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COURSES AVAILABLE

Students with appropriate academic background may choose from courses in a range of departments including: Art History; Biochemistry; Biology; Business Administration; Chemistry; Classical Archaeology; Classics; Comparative Literature; Economics; Education; English Language, Literature & Culture; Geography; Geology; German Language & Literature; History; Linguistics; Mathematics; Mineralogy; Musicology; Philosophy; Physical Education; Physics; Political Science; Psychology; Prehistoric Archaeology; Religious Studies; Rhetoric; Sociology; Stone Age Archaeology; and Theology. The University also offers courses in a wide range of ancient and modern languages, in addition to German, and cultures of regions around the world.

INTENSIVE GERMAN LANGUAGE PROGRAM & ORIENTATION

A five-week intensive German language and orientation program, Deutsch Kompakt is offered by the University of Tübingen prior to the start of classes for students who want to "brush up" on their German language skills. One week of the program is spent at the University's study center in Blaubeuren, approximately 180 km from Tübingen. The cost is 795 Euros, or approximately $1000 and includes tuition and excursions, and housing and meals during the one-week period in Blaubeuren. Students are responsible for the costs of housing and meals during the remaining three weeks of the program in Tübingen. Former participants highly recommend this program for both its German language preparation and its orientation to the University and Germany. Another option is the START course, which is a less-intensive, 2-3 week program that costs 75 Euros. 

LENGTH OF PROGRAM

Students may participate in the exchange program for an academic year or semester. The academic year begins in October and runs through mid-July. The fall/winter semester concludes in mid-February; the spring/summer semester begins in mid-April. There is a 10-day break in each semester.  Because of the different academic calendar, students who want to spend only one semester in Germany usually go in the spring/summer.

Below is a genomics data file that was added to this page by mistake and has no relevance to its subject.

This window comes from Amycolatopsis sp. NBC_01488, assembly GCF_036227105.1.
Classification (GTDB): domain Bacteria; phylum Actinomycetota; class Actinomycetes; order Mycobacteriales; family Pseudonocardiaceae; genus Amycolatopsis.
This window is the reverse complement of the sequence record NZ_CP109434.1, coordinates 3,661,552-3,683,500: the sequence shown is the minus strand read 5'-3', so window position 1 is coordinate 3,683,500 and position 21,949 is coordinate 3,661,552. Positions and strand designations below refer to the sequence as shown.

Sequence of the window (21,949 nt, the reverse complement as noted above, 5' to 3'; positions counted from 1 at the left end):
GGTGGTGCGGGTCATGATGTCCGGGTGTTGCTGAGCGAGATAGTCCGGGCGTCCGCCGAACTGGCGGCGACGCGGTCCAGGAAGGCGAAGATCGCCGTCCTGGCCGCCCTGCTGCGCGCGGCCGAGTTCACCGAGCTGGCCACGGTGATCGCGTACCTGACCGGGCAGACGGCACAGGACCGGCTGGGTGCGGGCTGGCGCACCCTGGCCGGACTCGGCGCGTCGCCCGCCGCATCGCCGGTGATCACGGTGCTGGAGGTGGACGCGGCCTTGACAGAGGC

HOUSING

Although housing is not guaranteed, Tübingen helps students secure accommodation in dormitories, apartments or rented rooms in Tübingen. Students normally shop for groceries and cook for themselves in available kitchen facilities and/or purchase meals in the university cafeterias.

FINANCIAL ARRANGEMENTS AND FINANCIAL AID

In advance of their departure, Temple University students pay tuition to Temple. In Germany, participating students are responsible for the costs of housing, meals, transportation, personal expenses, insurance and nominal education-related fees which are paid to Tübingen. Because participating students remain enrolled at Temple University during their time in Germany, eligible students may continue to receive most forms of their financial aid and apply these monies to the costs of studying in Germany.

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LIVING EXPENSES 

The Deutscher Akademischer Austauschdienst (DAAD), the German Academic Exchange Service, recommends that students have available 600 Euros per month ($800 at current exchange rate) for living expenses. This amount is of course variable depending on personal lifestyle and spending habits. Per semester, students should budget the following:

 

Housing  $1500
Food $1000
Books & Supplies $300
German Health Insurance (Required) $300
Estimated Airfare $900
Personal Expenses $800

 

Students should budget additional funds for the intensive German language and orientation program ($1,000), and any personal travel planned for the semester breaks.

APPLICATION PROCEDURES

Students are selected for the exchange on the basis of their academic record and a personal interview. To be considered, students should have a minimum GPA of 3.0, at least four semesters of university level German, background in the subjects to be pursued at Tübingen, and junior-year status by the time they begin their study at Tübingen. Students must complete the Temple Exchange Application Form and submit two academic references and transcripts for all university work completed, in addition to a German Language Evaluation Report. One of the references should be from a faculty member in your major.

The application deadline for academic year, fall or spring study is March 1.

Completed applications and supporting documents should be sent to the Education Abroad Office.